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The full case caption appears at the end of this opinion. Plaintiff Federal Express Corporation (“Federal Express”) appeals from an order of the United States District Court for the Northern District of New York, Rosemary S. Pooler, Circuit Judge, sitting by designation, denying its motion for a preliminary injunction against defendants Federal Espresso, Inc., and three individuals doing business under the name “Federal Espresso” (collectively “Federal Espresso”) for, inter alia, trademark infringement in violation of 32 and 43(a) of the Lanham Act, 15 U.S.C. 1114, 1125(a) (1994), and trademark dilution in violation of New York Gen. Bus. Law 360-l (McKinney Supp. 1999) (formerly 368-d), and 43(c) of the Lanham Act, as amended by the Federal Trademark Dilution Act of 1995, 15 U.S.C. 1125(c) (Supp. III 1997). The district court denied the motion on the ground that Federal Express failed to show that in the absence of such an injunction it would likely suffer irreparable harm. Federal Express challenges this finding on appeal and contends that it presented evidence sufficient to warrant preliminary injunctive relief. For the reasons that follow, we affirm. I. BACKGROUND The facts, largely as set forth in the district court’s opinion, are substantially undisputed. Federal Express, incorporated in 1972, invented the overnight shipping business. It has used the name “Federal Express” since 1973. In 1984, it also registered the mark “FedEx”; and in 1994 it introduced a new corporate logo that included both names. Federal Express currently has 140,000 employees, ships 2.9 million packages per day, and has annual revenues of more than $11 billion. Federal Express provides service in at least 210 countries and has registrations of, or pending applications to register, the name “Federal Express” in some 175 countries. Federal Express spends $35,000 to $40,000 a month to file, prosecute, and maintain its trademarks. Various stylings of the “Federal Express” mark are registered as trademarks and service marks with respect to a variety of uses, both for those integral to Federal Express’s shipping operations, such as pick-up, transportation, storage, tracing, and delivery of documents, packages, and cargo, and for those that are farther removed from Federal Express’s core business, such as beach towels, beverage bottles, and clothing. Those marks that are not black-and-white use the colors orange and purple. Defendants concede that Federal Express’s mark is distinctive, famous, and entitled to protection. (See Federal Espresso brief on appeal at 15, 17, 33.) In March 1994, defendants Anna Dobbs (“Dobbs”) and David J. Ruston, her brother, formed a business called New York Espresso in Syracuse, New York, for the wholesale distribution of commercial espresso machines. In April 1994, Dobbs, her husband defendant John Dobbs, and Ruston decided to change the name of the business from New York Espresso to “Federal Espresso.” Ruston stated that the name was chosen in part because it was easier to recognize than “New York Espresso.” Dobbs testified that the idea of using “Federal Espresso” originated when the partners were considering opening a coffee shop in Syracuse, in a building located across the street from a federal building. She also testified that she thought “Federal Espresso” would be an easy name to remember because of its similarity to the name “Federal Express,” which she knew to be a well-known, registered trademark. Accordingly, in April 1994, the Dobbses and Ruston filed an application to do business as Federal Espresso; in July 1995, they formed the defendant corporation with that name. The coffee shop envisioned for the building across from the federal building did not materialize. However, in November 1995, Dobbs opened a coffee shop, called “Federal Espresso,” at a different Syracuse location (the “Pearl Street” shop). The sign over the entrance displayed the name “FEDERAL ESPRESSO” in bright yellow capitals on a dark blue background. Dobbs stated that she chose typeface and colors that were different from the Federal Express typeface and colors in order to avoid confusion. The company fashioned a circular logo consisting of a stylized lion’s head inside of three rings: an outer ring formed by repetitions of the letters “OWTU,” a middle ring depicting cups poised to catch falling coffee beans, and an inner ring reading “FEDERAL ESPRESSO YOUR LOCAL ROASTER.” The logo was used in various color combinations for various purposes. For example, a combination of yellow, green, navy blue, brown and white were used on a sign in the shop; silver and purple were used on coffee bags; and beige and purple were used on frequent-customer discount cards. In 1996, defendants applied to the Patent and Trademark Office (“PTO”) for registration of “Federal Espresso” as a service mark. Federal Express formally opposed the application and sent defendants a cease-and-desist letter. In April 1997, Federal Express and Federal Espresso entered into a settlement agreement before the PTO Trademark Trial and Appeal Board, in which defendants withdrew their application and agreed to cease, on or before June 1, 1997, all use of “Federal Espresso.” Federal Express waived its rights to seek monetary damages from defendants unless defendants subsequently breached the agreement. In June 1997, defendants changed the name of their store to “Ex Federal Espresso.” They bought yellow letters “E” and “X” and placed them at a 45-degree angle to the left of “Federal Espresso” on signs at the Pearl Street store. Dobbs testified that defendants chose that alteration because it would be inexpensive. Defendants retained supplies bearing the name “Federal Espresso,” but they handwrote “EX” on most of them before using them. Some items were used without the addition of “EX”; some store signs still read “Federal Espresso” in November 1997; and the corporation’s name was not changed until December 1997. Defendants opened a second store on Water Street in Syracuse in August 1997. They have stated that they would like eventually to open additional retail operations, including in cities other than Syracuse, such as New York City. Having learned that defendants continued after June 1, 1997, to use the mark “Federal Espresso” and were using “Ex Federal Espresso,” Federal Express commenced the present action in August 1997. It principally asserted claims of service mark infringement, trademark infringement, and unfair competition under 15 U.S.C. 1114, 1125(a) and state law, and claims of dilution of the distinctive quality of its famous mark under 15 U.S.C. 1125(c) and New York Gen. Bus. Law 360-l; and it moved for a preliminary injunction. Following limited discovery and an evidentiary hearing, the district court denied the motion in a Memorandum Decision and Order dated September 30, 1998 (“Order”), reported at 1998 WL 690903 (N.D.N.Y. Sept. 30, 1998). The court stated that if a plaintiff establishes that it is likely to prevail on a claim of infringement or dilution, irreparable harm is to be presumed. It found that Federal Express had not produced any independent evidence of likely irreparable harm, and hence a finding of such harm hinged on its likelihood of success on those claims. The court concluded that Federal Express was not likely to succeed on either type of claim. As to the infringement claims, the court analyzed the evidence before it in light of the eight factors set forth in Polaroid Corp. v. Polarad Electronics Corp., 287 F.2d 492, 495 (2d Cir.) (“Polaroid”), cert. denied, 368 U.S. 820 (1961), in order to determine whether there was a likelihood of consumer confusion. Those factors are: 1) the strength of the plaintiff’s mark; 2) the similarity of plaintiff’s and defendant’s marks; 3) the competitive proximity of the products; 4) the likelihood that plaintiff will “bridge the gap” and offer a product like defendant’s; 5) actual confusion between products; 6) good faith on the defendant’s part; 7) the quality of defendant’s product; and 8) the sophistication of buyers. Gruner + Jahr USA Publishing v. Meredith Corp., 991 F.2d 1072, 1077 (2d Cir. 1993); see, e.g., Arrow Fastener Co. v. Stanley Works, 59 F.3d 384, 391 (2d Cir. 1995). The court concluded that only the first factor, the strength of the Federal Express mark, favored Federal Express. As to the second factor, the court found that although the words FEDERAL ESPRESSO and FEDERAL EXPRESS are somewhat similar in content and sound, those similarities are far outweighed by the dissimilarities evident in the parties’ use of the marks. The words are entirely different in meaning, they are different in pronunciation, and they appear different in use. The marks appear in different typefaces and colors, and as part of distinctly different logos. In addition, defendants’ use of their mark is always accompanied by other indicia of origin, such as a logo, pictures of coffee cups, or words like “coffee,” that prevent any confusion as to the source of their products. Because the marks are not sufficiently similar to cause confusion, this factor favors defendants. 1998 WL 690903, at *15. As to Polaroid factors three through eight, the court found that there was little similarity between the overnight shipping business and the sale of coffee and espresso machines, no intent by Federal Express to enter the coffee business, no evidence that defendants’ coffee or machines were of inferior quality, no actual confusion between products, and no apparent lack of sophistication on the part of consumers such as would cause confusion in buying, see id. at *15-18; and it found insufficient evidence that defendants chose the Federal Espresso name in bad faith, see id. at *17 (“this factor is neutral”). Balancing the Polaroid factors, the court concluded that because the only factor in Federal Express’s favor was the strength of its mark, Federal Express had not demonstrated likelihood of success on any of its trademark infringement claims or its federal unfair-competition claim. See id. at *19. The court also found that Federal Express was not likely to succeed on its state-law claims of unfair competition for the same reasons and “because there is no compelling evidence to suggest that defendants acted in bad faith or with the intention of misappropriating any good will in plaintiff’s FEDERAL EXPRESS mark.” Id. The court further found that Federal Express had not established a likelihood of success on its claims of dilution, assessed in light of six factors: The court considers five factors when assessing dilution by blurring under Section 43(c) of the Lanham Act: “(1) similarity of the trademarks and trade dress; (2) similarity of the products; (3) sophistication of consumers; (4) renown of the senior mark and trade dress; and (5) renown of the junior mark and trade dress.” Clinique[ Laboratories, Inc. v. DEP Corp., 945 F. Supp 547, 562 (S.D.N.Y. 1996)]. Under New York General Business Law 360-l, predatory intent is also a factor in the analysis. Cf. id. at 563 n.22. 1998 WL 690903, at *20. Of these factors, the court found that only the fourth, the fame of the Federal Express mark, favored Federal Express. With respect to the first, similarity of the trademarks, the court found, given the “inherent difference between ‘Express’ and ‘Espresso,’” id. at *21, and “the context in which the parties use them,” id. at *20, that “the marks ‘FEDERAL EXPRESS’ and ‘FEDERAL ESPRESSO’ are not ‘very’ or ‘substantially’ similar,” id. at *21, and stated that this “‘dissimilarity alone could defeat [plaintiff's] blurring claim,’” id. (quoting Hormel Foods Corp. v. Jim Henson Productions, Inc., 73 F.3d 497, 506 (2d Cir. 1996) (“Hormel”)). As to the second factor, similarity of products, the court found that this factor “does not favor plaintiff” because plaintiff and defendants “offer distinctly different products and services.” 1998 WL 690903, at *21. As to the third factor, the court found that Federal Express’s customers are “relatively sophisticated consumers” because they are “willing to pay a private shipper for fast delivery.” Id. Because of this sophistication, the court found that this factor favored Federal Espresso. See id. The court found that the fifth factor too favored Federal Espresso: FEDERAL ESPRESSO is not well-known or famous, save perhaps in Syracuse, New York. The name has no inherent distinctiveness, nor has it acquired secondary meaning. FEDERAL ESPRESSO is merely a descriptive phrase for a coffee business that aspires to “sound big.” “Where the fame of the junior mark is non-existent, the likelihood of finding dilution by blurring is minimal.” [Ringling Bros.-Barnum & Bailey Combined Shows, Inc. v.] B.E. Windows [Corp.], 937 F.Supp. [204, 213 (S.D.N.Y. 1996).] 1998 WL 690903, at *21. Finally, with respect to predatory intent, the court found that [p]laintiff produced no evidence that defendants adopted their mark with the intent of benefitting commercially from the fame of the mark “FEDERAL EXPRESS.” Ms. Dobbs testified that she adopted the FEDERAL ESPRESSO mark after viewing a site near the Federal Building and because she wanted her business to “sound big.” The fact that defendants did not seek the assistance of counsel prior to choosing their mark raises the possibility that they were aware of a potential infringement but continued to use the name. Ms. Dobbs testified that she was familiar with the FEDERAL EXPRESS mark. However, she stated that the partners did not think their name was a problem because they did not ship packages. No information was submitted at the preliminary injunction hearing that would support a finding of predatory intent. Thus, this factor favors defendants. Id. at *22. After balancing these six factors, the district court concluded that plaintiff has not demonstrated that it will likely succeed on its dilution claims. The absence of substantial similarity of the marks in the context of the parties’ use alone is sufficient to defeat the claim. Aside from the conceded renown of plaintiff’s mark, each of the remaining factors favors defendants as well.Id. II. DISCUSSION In cases involving claims of trademark infringement and dilution, as in other types of cases, a party seeking a preliminary injunction must demonstrate (1) the likelihood of irreparable injury in the absence of such an injunction, and (2) either (a) likelihood of success on the merits or (b) sufficiently serious questions going to the merits to make them a fair ground for litigation plus a balance of hardships tipping decidedly toward the party requesting the preliminary relief. See, e.g., Genesee Brewing Co. v. Stroh Brewing Co., 124 F.3d 137, 142 (2d Cir. 1997); Home Box Office, Inc. v. Showtime/The Movie Channel Inc., 832 F.2d 1311, 1314 (2d Cir. 1987). We review the denial of a preliminary injunction for abuse of discretion. See, e.g., Carpenter Technology Corp. v. City of Bridgeport, 180 F.3d 93, 97 (2d Cir. 1999); Charette v. Town of Oyster Bay, 159 F.3d 749, 755 (2d Cir. 1998). For the reasons that follow, we see no error in the district court’s conclusion that Federal Express was not entitled to a preliminary injunction on its trademark infringement claims because it did not show a likelihood of success on those claims. Further, though resolution of the merits of the dilution claims will require fresh analysis in the district court in light of our recent decision in Nabisco, Inc. v. PF Brands, Inc., 191 F.3d 208 (2d Cir. 1999) (“Nabisco”), and although we disagree with certain aspects of the district court’s findings, we see no abuse of discretion in the court’s ultimate conclusion that Federal Express did not make a sufficient showing of a need for a preliminary injunction in order to prevent irreparable harm. A. Trademark Infringement The Lanham Act makes it unlawful for any person, in connection with goods, services, or containers for goods, to use in commerce “any word, term, name, symbol, or device, or any combination thereof, or any false designation of origin . . . which . . . is likely to cause confusion . . . as to the origin, sponsorship, or approval” of the goods, services, or commercial activity. 15 U.S.C. 1125(a)(1). The hallmark of infringement in violation of this section is likelihood of confusion. See, e.g., Estee Lauder Inc. v. The Gap, Inc., 108 F.3d 1503, 1508-09 (2d Cir. 1997); Sports Authority, Inc. v. Prime Hospitality Corp., 89 F.3d 955, 960 (2d Cir. 1996); Arrow Fastener Co. v. Stanley Works, 59 F.3d at 390; Gruner + Jahr USA Publishing v. Meredith Corp., 991 F.2d at 1077; Restatement (Third) of Unfair Competition 21 comment a (1995) (“The test for infringement is whether the actor’s use of a designation as a trademark . . . creates a likelihood of confusion . . . .”). The district court correctly noted that in such a case, proof of a likelihood of confusion would create a presumption of irreparable harm, and thus a plaintiff would not need to prove such harm independently. See, e.g., Genesee Brewing Co. v. Stroh Brewing Co., 124 F.3d at 142; Hasbro, Inc. v. Lanard Toys, Ltd., 858 F.2d 70, 73 (2d Cir. 1988); Omega Importing Corp. v. Petri-Kine Camera Co., 451 F.2d 1190, 1195 (2d Cir. 1971). By the same token, however, if the plaintiff does not show likelihood of success on the merits, it cannot obtain a preliminary injunction without making an independent showing of likely irreparable harm. As to Federal Express’s claims of trademark infringement, we have no difficulty with the district court’s ruling that Federal Express did not show likelihood of confusion and hence did not show that it was likely to succeed on the merits of those claims. The district court properly applied the Polaroid factors in reaching that conclusion, and we see no clear error in its findings as to those factors. Accordingly, since Federal Express did not make any independent showing of likelihood of irreparable harm, the trademark infringement claims did not warrant the granting of a preliminary injunction. For the same reasons, we see no error in the district court’s conclusion that Federal Express had not shown a likelihood of success on its claims for unfair competition. B. Dilution The question of whether Federal Express made a sufficient showing to warrant an injunction on the basis of its claims of dilution requires somewhat greater discussion. Preliminarily, we note that defendants point out that they began using the Federal Espresso name in 1994, and they argue that the Federal Trademark Dilution Act of 1995 (“FTDA”) should not be applied retroactively. Given the district court’s denial of preliminary injunctive relief against defendants, and our affirmance, we need not reach that issue on this appeal, and we leave consideration of retroactivity to the district court in the first instance. Both federal and state laws protect the owner of a famous and distinctive trademark from “dilution” of its mark. The FTDA provides, in pertinent part, that [t]he owner of a famous mark shall be entitled, subject to the principles of equity and upon such terms as the court deems reasonable, to an injunction against another person’s commercial use in commerce of a mark or trade name, if such use begins after the mark has become famous and causes dilution of the distinctive quality of the mark. 15 U.S.C. 1125(c)(1). The FTDA defines “dilution” to mean[] the lessening of the capacity of a famous mark to identify and distinguish goods or services, regardless of the presence or absence of– (1) competition between the owner of the famous mark and other parties, or (2) likelihood of confusion, mistake, or deception. 15 U.S.C. 1127 (emphasis added). New York law similarly provides that [l]ikelihood of injury to business reputation or of dilution of the distinctive quality of a mark or trade name shall be a ground for injunctive relief in cases of infringement of a mark registered or not registered or in cases of unfair competition, notwithstanding the absence of competition between the parties or the absence of confusion as to the source of goods or services. N.Y. Gen. Bus. Law 360-l (McKinney Supp. 1999) (emphasis added) (formerly 368-d). The type of dilution pertinent to the present case is “blurring,” a process that may occur “where the defendant uses or modifies the plaintiff’s trademark to identify the defendant’s goods and services, raising the possibility that the mark will lose its ability to serve as a unique identifier of the plaintiff’s product.” Hormel, 73 F.3d at 506 (quoting Deere & Co. v. MTD Products, Inc., 41 F.3d 39, 43 (2d Cir. 1994) (emphases in original)). “[I]njury to the mark’s selling power need not involve any confusion as to source or sponsorship. . . . The legislative history of 368-d underscores this understanding by giving examples of hypothetical violations: ‘DuPont shoes, Buick aspirin tablets, Schlitz varnish, Kodak pianos, Bulova gowns, and so forth.’” Hormel, 73 F.3d at 506 (quoting 1954 N.Y. Legis. Ann. 49-50). In sum, in order to prevail on a dilution claim a plaintiff is not required to prove likelihood of confusion. Trademark dilution statutes are designed to cover those situations where the public knows that the defendant is not connected to or sponsored by the plaintiff, but the ability of the plaintiff’s mark to serve as a unique identifier of the plaintiff’s goods or services is weakened because the relevant public now also associates that designation with a new and different source. . . . Thus, where the classic likelihood of confusion test leaves off, the dilution theory begins. Sports Authority, Inc. v. Prime Hospitality, Inc., 89 F.3d at 965-66 (discussing New York law) (internal quotation marks and brackets omitted) (emphasis added); see Nabisco, 191 F.3d at 219 (“Consumer confusion–the nub of an action for infringement–is, of course, unnecessary to show the actionable dilution of a famous mark.” (discussing FTDA and New York law)). Nabisco, decided subsequent to the denial of the preliminary injunction in this case, involved a junior user’s request for a declaratory judgment that its new “goldfish-shaped, orange-colored, cheddar-flavored, bite-sized crackers,” 191 F.3d at 219, would not dilute the mark of the defendant Pepperidge Farm, which continuously for several decades had marketed a cracker of “essentially the same color, shape, size, and taste,” id. at 218. Pepperidge Farm counterclaimed for, inter alia, dilution. The district judge found that Pepperidge Farm was likely to succeed on its dilution claims, and she granted a preliminary injunction requiring Nabisco to recall and cease distributing its goldfish crackers. We affirmed, although our analysis differed from that of the district court. The district court had found likelihood of success by Pepperidge Farm on its claims for dilution, under both federal and state law, by applying the six-factor test for state-law dilution claims advocated by the concurring opinion in Mead Data Central, Inc. v. Toyota Motor Sales, U.S.A., Inc., 875 F.2d 1026 (2d Cir. 1989) (“Mead Data”), see id. at 1032-40 (concurring opinion of Sweet, D.J.). In reviewing the preliminary injunction at issue in Nabisco, we noted that the test proposed by the Mead Data concurring opinion did not encompass all of the factors that might bear on the issue of dilution, see Nabisco, 191 F.3d at 227-28, and has not automatically been applied by this Court even with respect to claims under state law, see id. at 227 n.8, and we stated that “[i]t is not yet entirely clear how courts should determine whether a junior use causes a senior mark to suffer dilution,” id. at 217. We concluded that it is early in the collective judicial experience with the FTDA, enacted in 1995, to attempt to fashion a definitive list of factors to be considered and that, at least initially, claims of dilution under the FTDA should be assessed on a case-by-case basis. See id. at 227. In Nabisco, we upheld the preliminary injunction after analyzing some 10 factors: (a) The distinctiveness of the senior mark–both because it is not entitled to protection at all if it is not distinctive, and because the “degree of distinctiveness of the senior mark has a considerable bearing on the question whether a junior use will have a diluting effect.” Id. at 217 (emphasis in original). (b) The similarity of the marks–”an obvious factor”: “The marks must be of sufficient similarity so that, in the mind of the consumer, the junior mark will conjure an association with the senior[ mark, thereby] lessen[ing] the distinctiveness of the senior mark. . . . (‘We hold . . . that the marks must be “very” or “substantially” similar and that, absent such similarity, there can be no viable claim of dilution.’).” Id. at 218 (quoting Mead Data, 875 F.2d at 1029). (c) The proximity of the products and likelihood of bridging the gap–a less important factor than in infringement suits, because “[t]he legislative history of the antidilution statutes shows that the legislatures were largely concerned with junior uses of famous marks on products unrelated to the senior area of commerce–as in the hypothetical cases of Buick aspirin, Schlitz varnish, or Kodak pianos. See H. Rep. 104-374, at 3, reprinted in 1995 U.S.C.C.A.N. 1029, 1030; Mead Data, 875 F.2d at 1031.” Nabisco, 191 F.3d at 218. (d) The “close interdependent relationship among the[ three preceding] factors”: “The weaker any of the three factors may be, the stronger the others must be to make a case of dilution.” Id. at 219. (e) “[T]he extent of overlap among consumers of the senior user’s products and the junior user’s products.” Id. at 220. (f) The sophistication of the consumers: “Courts examining questions of infringement, as well as dilution, have looked at the sophistication of consumers as a relevant factor. See Mead Data, 875 F.2d at 1031-32; Sally Gee, 699 F.2d at 626; Polaroid, 287 F.2d at 495.” Nabisco, 191 F.3d at 220. (g) Whether there is actual confusion: While “neither actual confusion nor likelihood of confusion is necessary to sustain an action for dilution, it does not follow that actual confusion cannot be highly probative of dilution. Confusion lessens distinction. When consumers confuse the junior mark with the senior, blurring has occurred.” Id. at 221. (h) Whether the senior user’s mark is in fact descriptive of the junior use: “The stronger the adjectival association between the junior use and the junior area of commerce, the less likelihood there is that the junior’s use will dilute the strength of the senior’s mark.” Id. (i) Whether the senior user acted with reasonable promptness in seeking to protect its mark from the alleged dilution by the junior user, or whether instead there has been a delay such that an injunction will harm the junior user, e.g., by causing it to lose goodwill built up in the interim. See id. at 222. (j) Whether the senior user has been lax in the past in taking steps to protect its mark against dilution by others. See id. We concluded, after assessing these factors, that the issuance of a preliminary injunction against Nabisco was not an abuse of discretion: Considering the reasonable distinctiveness of the Goldfish mark, the very close proximity of the products, the degree of similarity between the two goldfish crackers, the low level of sophistication of many consumers, the occurrence of adjudication at the start of the junior use (and consequent absence of injury to the junior user’s accumulated goodwill in its mark), we conclude that Pepperidge Farm has demonstrated a high likelihood of success in proving that Nabisco’s commercial use of its goldfish shape will dilute the distinctiveness of Pepperidge Farm’s nearly identical famous senior mark. We conclude the district court committed no error in granting a preliminary injunction. Id. at 222. In the present case, after analyzing the record in light of the pertinent factors, we are less inclined than the district court toward the view that Federal Express is not likely to succeed on the merits of its dilution claims–although our view does not lead us to conclude that it was an abuse of discretion to deny a preliminary injunction. Several of the above factors seem to suggest that Federal Express may win on the merits. To begin with, the fame and distinctiveness of its mark is not in dispute. Defendants concede that the mark is entitled to protection. The district court found that it is “strong,” that it had “acquired secondary meaning,” and that it “is entitled to broad protection.” 1998 WL 690903, at *10. Federal Express regularly spends large sums of money, $35,000-$40,000 per month, to protect its marks against infringement and dilution; and in the present case it moved promptly against defendants both when it learned of their attempt to register the name “Federal Espresso” with the PTO and when it learned of their conduct following the date by which they had agreed to cease using the “Federal Espresso” name. Further, although the district court found that “Federal Express” and “Federal Espresso” are not substantially similar names, the factfinder at trial may well find that the marks are of “sufficient similarity so that, in the mind of the consumer, the junior mark will conjure an association with the senior,” Nabisco, 191 F.3d at 218, especially in light of the testimony of Dobbs herself that she chose the name Federal Espresso, in part, precisely because it would call to mind Federal Express. We note also that the district court stated that there was no “compelling” evidence of defendants’ bad faith, 1998 WL 690903, at *19; “no evidence that defendants adopted their mark with the intent of benefitting commercially from the fame of the mark ‘FEDERAL EXPRESS,’” id. at *22; and “no information” in the record “that would support a finding of predatory intent,” id. While the court itself was unpersuaded that the marks were similar or that there was bad faith or predatory or freeloading intent–as was the court’s prerogative as the preliminary factfinder in connection with the preliminary injunction motion–these facts need be proven only by a preponderance of the evidence, not by compelling evidence; and we reject any suggestion that the evidence advanced thus far, including Dobbs’s testimony that she chose “Federal Espresso” in part because it would call to mind Federal Express, would not be sufficient to allow the ultimate factfinder to find in favor of Federal Express on those issues. Nonetheless, the fact that Federal Express may well ultimately prevail on its dilution claim, and therefore be entitled to a permanent injunction, does not mean that it was presumptively entitled to a preliminary injunction. Though the legislatures have concluded that the gradual erosion of a famous or distinctive mark is to be prevented, the district court, before exercising its extraordinary equity powers to grant a preliminary injunction, should consider the likely pace of such an erosion pending adjudication of the merits. Some likely successful dilution claims will warrant such preliminary relief, while others will not. In Nabisco, for example, the parties’ products–snack crackers–were virtually identical in size, shape, color, and taste, making consumer confusion likely; further, the junior user, Nabisco, was a giant company with nationwide distribution chains, ready outlets for its products in competition with Pepperidge Farm, and proven marketing expertise. In the absence of a preliminary injunction, the rate of dilution was likely to be rapid. Here, in contrast, the principal products–coffee and overnight delivery service–are dissimilar; there would seem to be little likelihood of confusion; and while Federal Express is a vast organization, operating in 210 countries, employing 140,000 persons, and grossing more than $11 billion annually, defendants are three individuals with two stores in Syracuse. Although Federal Express need not prove actual or likely confusion in order to prevail on the merits of a dilution claim, the absence of those factors is relevant to the court’s determination of whether an injunction is needed before the merits are decided. The court was entitled to conclude, given these facts and the tiny extent of the overlap among customers of Federal Express and Federal Espresso, that dilution was not imminent and that a preliminary injunction was not needed. We also note that, although there apparently was no delay by Federal Express in bringing the present action, this Court may take into account whether or not a plaintiff has been assiduous in pursuing the litigation once started. At the oral argument of this appeal, which took place nearly a year after the district court denied the preliminary injunction motion, Federal Express informed us that nothing had been done in the district court to speed the proceedings toward an ultimate resolution of the merits. The seeming lack of urgency on the part of a plaintiff who has been denied interim relief tends to confirm the view that irreparable harm was not imminent. The record does not indicate whether defendants’ avowed aspirations to open additional local stores or to expand beyond Syracuse are likely to be realized; and we do not suggest that if growth occurs Federal Express will not be justified in renewing its request for preliminary injunctive relief. On the present record, however, we conclude that the denial of immediate relief was not an abuse of discretion. CONCLUSION Having considered all of Federal Express’s contentions on this appeal and having found in them no merit except as indicated above, we see no basis for reversal. The order of the district court denying a preliminary injunction is affirmed.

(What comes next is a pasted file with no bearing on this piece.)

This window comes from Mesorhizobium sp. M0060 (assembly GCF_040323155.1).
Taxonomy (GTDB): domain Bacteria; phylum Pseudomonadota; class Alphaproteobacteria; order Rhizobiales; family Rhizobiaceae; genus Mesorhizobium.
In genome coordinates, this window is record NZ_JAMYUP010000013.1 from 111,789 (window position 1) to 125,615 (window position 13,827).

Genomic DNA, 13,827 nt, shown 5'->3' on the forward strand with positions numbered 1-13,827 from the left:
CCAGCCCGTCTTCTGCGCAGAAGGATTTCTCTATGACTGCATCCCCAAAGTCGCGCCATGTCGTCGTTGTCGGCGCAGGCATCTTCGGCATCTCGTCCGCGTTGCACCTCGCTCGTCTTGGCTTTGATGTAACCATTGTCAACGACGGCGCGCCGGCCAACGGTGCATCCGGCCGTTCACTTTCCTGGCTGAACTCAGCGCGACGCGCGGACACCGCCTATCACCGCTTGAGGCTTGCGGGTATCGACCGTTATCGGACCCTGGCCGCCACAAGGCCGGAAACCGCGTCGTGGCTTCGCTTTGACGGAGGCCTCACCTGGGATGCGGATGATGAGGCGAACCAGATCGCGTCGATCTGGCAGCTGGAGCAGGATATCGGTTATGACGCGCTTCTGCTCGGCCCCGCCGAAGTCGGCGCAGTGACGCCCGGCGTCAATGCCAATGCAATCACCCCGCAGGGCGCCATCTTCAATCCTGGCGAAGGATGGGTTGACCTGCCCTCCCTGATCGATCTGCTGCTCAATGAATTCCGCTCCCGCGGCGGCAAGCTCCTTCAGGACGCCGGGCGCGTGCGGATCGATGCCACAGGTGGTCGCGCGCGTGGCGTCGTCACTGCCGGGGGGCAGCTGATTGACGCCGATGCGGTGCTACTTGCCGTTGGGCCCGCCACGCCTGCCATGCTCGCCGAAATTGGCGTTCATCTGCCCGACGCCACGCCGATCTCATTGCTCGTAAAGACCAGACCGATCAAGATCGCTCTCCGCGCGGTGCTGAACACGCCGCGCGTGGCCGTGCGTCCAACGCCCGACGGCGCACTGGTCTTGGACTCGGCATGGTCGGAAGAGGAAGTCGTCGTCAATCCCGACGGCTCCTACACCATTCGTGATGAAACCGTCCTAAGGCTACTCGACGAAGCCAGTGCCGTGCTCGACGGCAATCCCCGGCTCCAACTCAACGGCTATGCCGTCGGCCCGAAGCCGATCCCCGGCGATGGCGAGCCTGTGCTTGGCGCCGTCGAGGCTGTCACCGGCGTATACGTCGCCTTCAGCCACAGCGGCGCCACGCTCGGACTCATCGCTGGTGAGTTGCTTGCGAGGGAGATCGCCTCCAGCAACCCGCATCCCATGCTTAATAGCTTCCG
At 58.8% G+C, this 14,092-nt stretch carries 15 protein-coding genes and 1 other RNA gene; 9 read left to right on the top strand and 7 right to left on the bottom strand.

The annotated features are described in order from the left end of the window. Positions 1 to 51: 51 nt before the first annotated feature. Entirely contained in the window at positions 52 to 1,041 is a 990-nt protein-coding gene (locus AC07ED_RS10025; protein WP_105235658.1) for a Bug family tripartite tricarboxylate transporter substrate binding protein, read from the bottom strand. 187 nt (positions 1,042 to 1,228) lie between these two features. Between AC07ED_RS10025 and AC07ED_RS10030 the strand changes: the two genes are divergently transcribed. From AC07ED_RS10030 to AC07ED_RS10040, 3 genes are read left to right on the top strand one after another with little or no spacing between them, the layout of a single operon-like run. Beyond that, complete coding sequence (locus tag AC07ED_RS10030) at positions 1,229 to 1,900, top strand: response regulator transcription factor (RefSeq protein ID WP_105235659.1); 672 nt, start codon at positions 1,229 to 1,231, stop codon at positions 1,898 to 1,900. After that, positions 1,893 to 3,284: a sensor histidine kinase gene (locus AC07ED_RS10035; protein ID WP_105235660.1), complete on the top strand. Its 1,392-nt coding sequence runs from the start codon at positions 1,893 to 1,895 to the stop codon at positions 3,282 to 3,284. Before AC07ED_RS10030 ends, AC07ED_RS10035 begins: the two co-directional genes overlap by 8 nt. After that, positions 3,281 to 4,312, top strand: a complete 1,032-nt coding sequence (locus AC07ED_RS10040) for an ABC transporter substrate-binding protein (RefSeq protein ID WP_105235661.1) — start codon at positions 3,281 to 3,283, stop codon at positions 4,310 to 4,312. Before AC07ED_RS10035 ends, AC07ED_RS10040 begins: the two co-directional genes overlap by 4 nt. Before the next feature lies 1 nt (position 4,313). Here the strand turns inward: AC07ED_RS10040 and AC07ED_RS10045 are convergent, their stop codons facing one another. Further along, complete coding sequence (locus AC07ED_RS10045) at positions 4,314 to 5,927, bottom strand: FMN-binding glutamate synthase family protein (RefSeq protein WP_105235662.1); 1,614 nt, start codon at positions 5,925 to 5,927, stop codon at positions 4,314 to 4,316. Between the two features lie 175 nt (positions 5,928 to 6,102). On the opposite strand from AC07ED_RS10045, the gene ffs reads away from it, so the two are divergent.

Federal Express Corp. v. Federal Espresso, Inc. UNITED STATES COURT OF APPEALS FOR THE SECOND CIRCUIT FEDERAL EXPRESS CORPORATION, Plaintiff-Appellant, v. FEDERAL ESPRESSO, INC., ANNA DOBBS doing business as Federal Espresso, JOHN DOBBS doing business as Federal Espresso, DAVID J. RUSTON doing business as Federal Espresso, Defendants-Appellees. Argued: August 25, 1999 Decided: January 05, 2000 Docket No. 98-9430 Before: WINTER, Chief Judge, KEARSE and STRAUB, Circuit Judges. Appeal From: United States District Court for the Northern District of New York Counsel for Appellant: Edward Conan Counsel for Appellee: Joseph J. Heath